What is Strict Liability, and How Does it Affect Product Injury Cases in Utah?
If you were injured by a defective or dangerous product, you may be entitled to file a lawsuit against the product manufacturer. Filing a lawsuit like this may entitle you to substantial compensation to help cover the medical bills, lost wages, and pain and suffering you may face after a product injury.
Proving that a manufacturer was responsible for your injuries may be difficult, especially when the manufacturer may not have handled the product that injured you for months or years before your injury – and certainly wasn’t present when the injury happened. Because of this, Utah’s “strict liability” laws may help you with your product injury case. These kinds of rules apply not only for household device defects, but also for auto defect injuries, pharmaceutical injuries, and other products, and may help you prove your injury case. For a free consultation on your products liability case, consider taking your case to Salt Lake City product injury lawyer Darwin Overson, of Overson Law, PLLC.
Utah Products Liability Basics
There are multiple types of product injury cases, but they usually fall into three categories: manufacturing defects, design defects, and failure to warn cases. In a manufacturing defect case, the specific item that injured you had something wrong with it that lead to your injury. These cases cover things like missing screws or last-minute material substitutions on the factory floor that weaken products or make them dangerous. They also only affect the specific items that shared the same defect. Design defects, on the other hand, affect the entire line of products. In these cases, the way the product is designed or intended to be built has a flaw that causes injury. Design defects affect all products of the same design, and may injure dozens or hundreds of users. Failure to warn cases revolve around a product that has some dangerous feature. In these cases, product users are injured because the manufacturer failed to include warnings of dangers like sharp edges, moving parts, falling hazards, or potential battery fires.
Proving these cases in the traditional way requires showing that the manufacturer was somehow negligent in creating the product. This may require proof that the design team never tested the product for safety, that the factory workers were rushed or otherwise failed to pay proper attention when assembling the products, or that the manufacturers knew of a potential danger and failed to include warning documentation. This can be a high burden, especially for an injured customer who may have no clue how the manufacturing process works.
Utah Strict Liability in Products Liability Cases
To avoid making these cases difficult, Utah’s courts have created a process that holds manufacturers accountable for injuries their products cause. These rules are called “strict liability,” since the rules apply whether or not the manufacturer was negligent. Even if the manufacturer was extremely careful, if they let a defective product off the factory floor and onto store shelves, they may be held liable for any injuries that defect causes.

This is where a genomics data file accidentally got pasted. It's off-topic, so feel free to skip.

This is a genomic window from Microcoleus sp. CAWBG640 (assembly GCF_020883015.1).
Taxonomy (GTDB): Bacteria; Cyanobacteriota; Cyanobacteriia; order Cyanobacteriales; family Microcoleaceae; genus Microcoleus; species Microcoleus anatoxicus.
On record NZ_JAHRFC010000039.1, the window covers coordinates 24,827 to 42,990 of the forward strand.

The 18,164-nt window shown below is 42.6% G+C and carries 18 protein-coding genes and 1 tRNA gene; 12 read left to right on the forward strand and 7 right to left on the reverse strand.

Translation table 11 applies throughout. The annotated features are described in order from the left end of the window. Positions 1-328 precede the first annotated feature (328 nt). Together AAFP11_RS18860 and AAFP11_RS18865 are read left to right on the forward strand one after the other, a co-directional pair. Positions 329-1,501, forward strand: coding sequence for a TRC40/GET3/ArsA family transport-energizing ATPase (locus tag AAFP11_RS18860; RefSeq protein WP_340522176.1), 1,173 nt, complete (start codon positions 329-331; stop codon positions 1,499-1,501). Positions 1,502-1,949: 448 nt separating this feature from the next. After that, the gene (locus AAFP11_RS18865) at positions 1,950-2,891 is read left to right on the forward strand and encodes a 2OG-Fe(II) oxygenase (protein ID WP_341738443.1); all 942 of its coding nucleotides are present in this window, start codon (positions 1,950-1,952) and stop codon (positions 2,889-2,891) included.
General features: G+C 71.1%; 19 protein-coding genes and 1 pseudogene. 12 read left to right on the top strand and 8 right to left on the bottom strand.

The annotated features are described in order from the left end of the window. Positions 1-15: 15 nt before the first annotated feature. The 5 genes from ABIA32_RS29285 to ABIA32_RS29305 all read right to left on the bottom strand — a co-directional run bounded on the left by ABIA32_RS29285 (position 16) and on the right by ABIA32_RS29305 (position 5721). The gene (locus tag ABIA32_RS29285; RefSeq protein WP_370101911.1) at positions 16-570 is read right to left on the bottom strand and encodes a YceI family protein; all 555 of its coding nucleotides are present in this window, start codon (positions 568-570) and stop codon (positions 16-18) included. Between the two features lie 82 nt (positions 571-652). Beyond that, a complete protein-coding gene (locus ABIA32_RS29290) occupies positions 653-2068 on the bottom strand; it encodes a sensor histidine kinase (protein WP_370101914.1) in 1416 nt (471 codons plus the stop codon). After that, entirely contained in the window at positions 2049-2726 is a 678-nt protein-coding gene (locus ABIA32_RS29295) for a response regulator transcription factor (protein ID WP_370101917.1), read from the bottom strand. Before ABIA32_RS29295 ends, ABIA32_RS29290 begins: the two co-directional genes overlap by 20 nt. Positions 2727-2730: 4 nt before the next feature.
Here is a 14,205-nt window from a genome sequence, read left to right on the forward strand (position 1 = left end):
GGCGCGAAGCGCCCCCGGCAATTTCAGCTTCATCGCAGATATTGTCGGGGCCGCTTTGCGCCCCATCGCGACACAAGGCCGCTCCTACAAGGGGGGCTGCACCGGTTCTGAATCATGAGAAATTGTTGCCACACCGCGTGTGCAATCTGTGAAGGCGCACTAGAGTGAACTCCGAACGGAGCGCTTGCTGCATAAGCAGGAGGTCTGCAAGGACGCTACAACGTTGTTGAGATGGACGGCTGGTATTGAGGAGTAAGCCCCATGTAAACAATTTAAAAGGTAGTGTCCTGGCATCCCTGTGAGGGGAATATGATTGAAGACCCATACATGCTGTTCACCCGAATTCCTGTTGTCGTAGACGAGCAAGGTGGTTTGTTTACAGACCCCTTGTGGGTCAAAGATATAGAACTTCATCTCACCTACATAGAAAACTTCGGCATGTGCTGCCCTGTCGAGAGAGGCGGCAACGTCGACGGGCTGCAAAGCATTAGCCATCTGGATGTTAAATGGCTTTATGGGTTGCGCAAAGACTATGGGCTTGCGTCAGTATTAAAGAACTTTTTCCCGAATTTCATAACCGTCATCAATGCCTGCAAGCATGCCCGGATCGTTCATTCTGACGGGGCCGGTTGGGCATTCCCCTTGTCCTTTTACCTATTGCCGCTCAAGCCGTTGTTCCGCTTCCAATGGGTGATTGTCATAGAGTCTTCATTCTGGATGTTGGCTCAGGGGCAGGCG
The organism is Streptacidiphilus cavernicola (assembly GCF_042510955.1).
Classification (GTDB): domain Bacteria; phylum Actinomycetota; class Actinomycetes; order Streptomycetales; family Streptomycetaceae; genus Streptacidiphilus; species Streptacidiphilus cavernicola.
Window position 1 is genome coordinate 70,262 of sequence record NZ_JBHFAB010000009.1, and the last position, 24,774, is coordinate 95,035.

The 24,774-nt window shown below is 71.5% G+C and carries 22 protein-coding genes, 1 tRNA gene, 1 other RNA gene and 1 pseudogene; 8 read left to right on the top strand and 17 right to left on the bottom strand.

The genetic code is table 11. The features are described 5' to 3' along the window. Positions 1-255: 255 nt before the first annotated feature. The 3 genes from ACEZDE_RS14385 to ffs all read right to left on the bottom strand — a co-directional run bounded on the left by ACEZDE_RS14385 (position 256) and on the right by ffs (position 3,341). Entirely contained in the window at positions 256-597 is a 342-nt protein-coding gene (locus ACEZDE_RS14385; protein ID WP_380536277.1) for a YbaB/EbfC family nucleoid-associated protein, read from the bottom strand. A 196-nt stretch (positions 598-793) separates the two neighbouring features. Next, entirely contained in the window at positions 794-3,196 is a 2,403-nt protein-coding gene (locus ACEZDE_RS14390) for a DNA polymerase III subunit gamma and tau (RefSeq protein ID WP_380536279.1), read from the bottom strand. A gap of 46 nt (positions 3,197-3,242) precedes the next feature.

In order to prove a strict liability product injury case, there are three basic elements:
- You must prove that the product was unreasonably dangerous because of a product defect.
- You must prove that the defect existed when the product was sold (e.g. when it left the factory – not later when it sat on store shelves or in a warehouse).
- You must prove that the defective product caused your injuries.
The first element means that these strict liability rules do not apply to defect-less products. You cannot take advantage of these strict liability rules if the item you purchased had a safe design and functioned correctly, but you were injured anyway. Instead, you need to prove that the manufacturer should have known that the injury was possible, and could have prevented it by issuing a warning.
If you win your products liability case, you may be entitled to compensation for your injuries. This compensation could cover medical bills from your defective product injury, wages you lost if you had to miss work, and can compensate you for your pain and suffering. If your injuries were very severe, this could entitle you to high damages. Always talk to an attorney before accepting any settlement from the product manufacturers. If you take your case to court, a neutral jury will determine the value of your case – but if you settle, the other side may dictate what your case is worth. Having an attorney on your side can help you understand what your case is worth, and help you fight for fair compensation.
Salt Lake City Defective Product Lawyers
If you or a loved one was injured by a defective product in Salt Lake City, call Darwin Overson of Overson Law, PLLC today. Our Salt Lake City personal injury lawyer has practiced law for decades, helping hundreds of clients get compensation for their injuries. To schedule a free consultation on your injury case, call (801) 895-3143 today.